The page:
Growing up in a poor neighborhood and eventually building himself up as a man of the people, Pedro Castillo, the president of Peru, became enshrined in corruption. As a left-wing president, Castillo faced political gridlock from his more right-wing Congress.
In the wake of Russia’s invasion of Ukraine, Peru suffered from rising fuel costs and general inflation. People lost faith in Castillo, and the president became desperate, culminating in a self-coup attempt. The self-coup was met with international ire – Castillo had tried to subvert the rule of law and dissolve Congress to serve his own ambitions.
The populist leader of the Fidesz party, Hungarian Prime Minister Viktor Orban, has come under increasing pressure within NATO and the European Union. Orban’s government is a modern-day Trojan Horse within those organizations, vetoing sanctions against Russia, causing disarray within the EU, and threatening to withhold critical aid to Ukraine.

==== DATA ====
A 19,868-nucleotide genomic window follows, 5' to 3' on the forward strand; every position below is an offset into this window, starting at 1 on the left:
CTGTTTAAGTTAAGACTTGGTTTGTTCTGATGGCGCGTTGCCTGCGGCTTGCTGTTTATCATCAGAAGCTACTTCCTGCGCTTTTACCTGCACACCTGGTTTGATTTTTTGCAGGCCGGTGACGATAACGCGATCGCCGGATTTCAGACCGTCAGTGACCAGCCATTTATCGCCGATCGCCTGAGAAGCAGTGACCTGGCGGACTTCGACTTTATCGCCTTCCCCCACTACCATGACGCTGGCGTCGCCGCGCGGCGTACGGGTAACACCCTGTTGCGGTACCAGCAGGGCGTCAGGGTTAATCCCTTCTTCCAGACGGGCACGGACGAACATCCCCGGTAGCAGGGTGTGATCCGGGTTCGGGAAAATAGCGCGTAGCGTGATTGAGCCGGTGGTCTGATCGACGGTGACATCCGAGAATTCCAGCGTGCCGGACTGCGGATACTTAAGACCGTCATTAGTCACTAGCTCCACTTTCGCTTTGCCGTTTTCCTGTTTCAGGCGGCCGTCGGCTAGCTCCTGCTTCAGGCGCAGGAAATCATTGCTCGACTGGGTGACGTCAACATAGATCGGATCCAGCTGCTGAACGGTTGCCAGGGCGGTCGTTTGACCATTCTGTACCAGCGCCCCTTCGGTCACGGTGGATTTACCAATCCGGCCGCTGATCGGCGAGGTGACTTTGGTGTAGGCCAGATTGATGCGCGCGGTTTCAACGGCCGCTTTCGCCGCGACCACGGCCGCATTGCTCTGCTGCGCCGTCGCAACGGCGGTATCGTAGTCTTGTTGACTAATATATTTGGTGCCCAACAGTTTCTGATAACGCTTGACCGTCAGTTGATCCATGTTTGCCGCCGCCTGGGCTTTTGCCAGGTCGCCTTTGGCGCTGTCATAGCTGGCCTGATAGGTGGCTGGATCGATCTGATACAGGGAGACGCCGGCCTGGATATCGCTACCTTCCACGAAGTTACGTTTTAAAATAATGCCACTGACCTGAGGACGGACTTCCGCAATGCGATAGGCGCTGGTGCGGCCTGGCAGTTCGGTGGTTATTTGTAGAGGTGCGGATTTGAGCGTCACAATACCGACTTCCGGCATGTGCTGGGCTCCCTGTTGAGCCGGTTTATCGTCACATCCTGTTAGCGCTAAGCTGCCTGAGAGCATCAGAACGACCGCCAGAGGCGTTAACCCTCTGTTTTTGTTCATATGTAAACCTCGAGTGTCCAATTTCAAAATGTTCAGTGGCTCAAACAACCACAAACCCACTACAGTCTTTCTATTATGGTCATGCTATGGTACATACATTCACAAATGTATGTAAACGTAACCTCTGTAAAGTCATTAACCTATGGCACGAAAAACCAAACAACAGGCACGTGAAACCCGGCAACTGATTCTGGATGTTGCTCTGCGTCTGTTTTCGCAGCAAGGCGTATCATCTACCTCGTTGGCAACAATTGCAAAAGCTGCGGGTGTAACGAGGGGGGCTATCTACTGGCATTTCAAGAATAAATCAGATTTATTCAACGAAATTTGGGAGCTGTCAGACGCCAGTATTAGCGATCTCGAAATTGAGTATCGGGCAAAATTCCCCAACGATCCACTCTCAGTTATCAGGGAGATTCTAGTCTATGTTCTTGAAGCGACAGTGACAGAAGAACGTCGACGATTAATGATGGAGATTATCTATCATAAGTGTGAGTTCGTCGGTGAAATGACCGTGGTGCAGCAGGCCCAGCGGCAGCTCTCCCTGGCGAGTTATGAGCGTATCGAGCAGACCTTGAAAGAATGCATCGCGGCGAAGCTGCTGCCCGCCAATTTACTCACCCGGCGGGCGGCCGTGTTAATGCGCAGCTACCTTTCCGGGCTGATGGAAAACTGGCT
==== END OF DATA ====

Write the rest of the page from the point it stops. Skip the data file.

These policies have sparked ire and disappointment from some of Orban’s strongest allies, who, like Hungary, suffered under the boot of Moscow for decades, but unlike Budapest did not forget the threat the Kremlin poses to Europe. One of these allies is the ruling PiS party in Poland, which has been at the forefront in supporting Ukraine’s territorial integrity and sovereignty.
Attempting to blackmail the EU into releasing frozen pandemic funds for Hungary has backfired, as the bloc was able to bypass the Hungarian populist. Orban has aligned himself with the fringe-right section of American Republicans, a faction that severely underperformed in midterm elections while a more moderate and pro-Ukraine section of the GOP moved into power — another gamble thus failed for Fidesz. Increasingly opening his country up to Russia, China, and Iran, Orban may have isolated himself from his neighbors – the Visegrad allies – and the remainder of the West.